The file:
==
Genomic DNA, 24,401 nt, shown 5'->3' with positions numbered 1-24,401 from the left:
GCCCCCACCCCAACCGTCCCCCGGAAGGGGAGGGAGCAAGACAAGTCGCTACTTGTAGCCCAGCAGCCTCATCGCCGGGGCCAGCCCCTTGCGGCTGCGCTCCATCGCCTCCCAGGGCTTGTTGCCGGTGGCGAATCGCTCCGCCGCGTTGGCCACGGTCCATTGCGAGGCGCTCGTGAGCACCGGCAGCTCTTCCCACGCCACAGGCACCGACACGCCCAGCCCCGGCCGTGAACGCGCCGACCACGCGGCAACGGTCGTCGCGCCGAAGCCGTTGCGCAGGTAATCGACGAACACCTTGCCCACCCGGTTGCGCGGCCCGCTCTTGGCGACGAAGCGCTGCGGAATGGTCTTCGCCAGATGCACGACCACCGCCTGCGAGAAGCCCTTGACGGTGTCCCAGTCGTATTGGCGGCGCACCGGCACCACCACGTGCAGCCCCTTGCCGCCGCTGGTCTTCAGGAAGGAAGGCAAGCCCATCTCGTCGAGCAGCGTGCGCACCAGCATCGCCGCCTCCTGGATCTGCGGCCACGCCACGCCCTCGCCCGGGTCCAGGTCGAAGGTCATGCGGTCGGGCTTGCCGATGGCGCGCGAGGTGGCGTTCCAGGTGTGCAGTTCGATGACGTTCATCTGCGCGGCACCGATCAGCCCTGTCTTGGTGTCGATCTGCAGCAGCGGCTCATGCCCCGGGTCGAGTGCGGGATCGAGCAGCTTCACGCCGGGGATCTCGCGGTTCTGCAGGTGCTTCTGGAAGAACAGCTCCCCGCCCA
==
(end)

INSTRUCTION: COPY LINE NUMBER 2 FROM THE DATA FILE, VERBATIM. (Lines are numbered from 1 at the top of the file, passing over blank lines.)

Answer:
GCCCCCACCCCAACCGTCCCCCGGAAGGGGAGGGAGCAAGACAAGTCGCTACTTGTAGCCCAGCAGCCTCATCGCCGGGGCCAGCCCCTTGCGGCTGCGCTCCATCGCCTCCCAGGGCTTGTTGCCGGTGGCGAATCGCTCCGCCGCGTTGGCCACGGTCCATTGCGAGGCGCTCGTGAGCACCGGCAGCTCTTCCCACGCCACAGGCACCGACACGCCCAGCCCCGGCCGTGAACGCGCCGACCACGCGGCAACGGTCGTCGCGCCGAAGCCGTTGCGCAGGTAATCGACGAACACCTTGCCCACCCGGTTGCGCGGCCCGCTCTTGGCGACGAAGCGCTGCGGAATGGTCTTCGCCAGATGCACGACCACCGCCTGCGAGAAGCCCTTGACGGTGTCCCAGTCGTATTGGCGGCGCACCGGCACCACCACGTGCAGCCCCTTGCCGCCGCTGGTCTTCAGGAAGGAAGGCAAGCCCATCTCGTCGAGCAGCGTGCGCACCAGCATCGCCGCCTCCTGGATCTGCGGCCACGCCACGCCCTCGCCCGGGTCCAGGTCGAAGGTCATGCGGTCGGGCTTGCCGATGGCGCGCGAGGTGGCGTTCCAGGTGTGCAGTTCGATGACGTTCATCTGCGCGGCACCGATCAGCCCTGTCTTGGTGTCGATCTGCAGCAGCGGCTCATGCCCCGGGTCGAGTGCGGGATCGAGCAGCTTCACGCCGGGGATCTCGCGGTTCTGCAGGTGCTTCTGGAAGAACAGCTCCCCGCCCA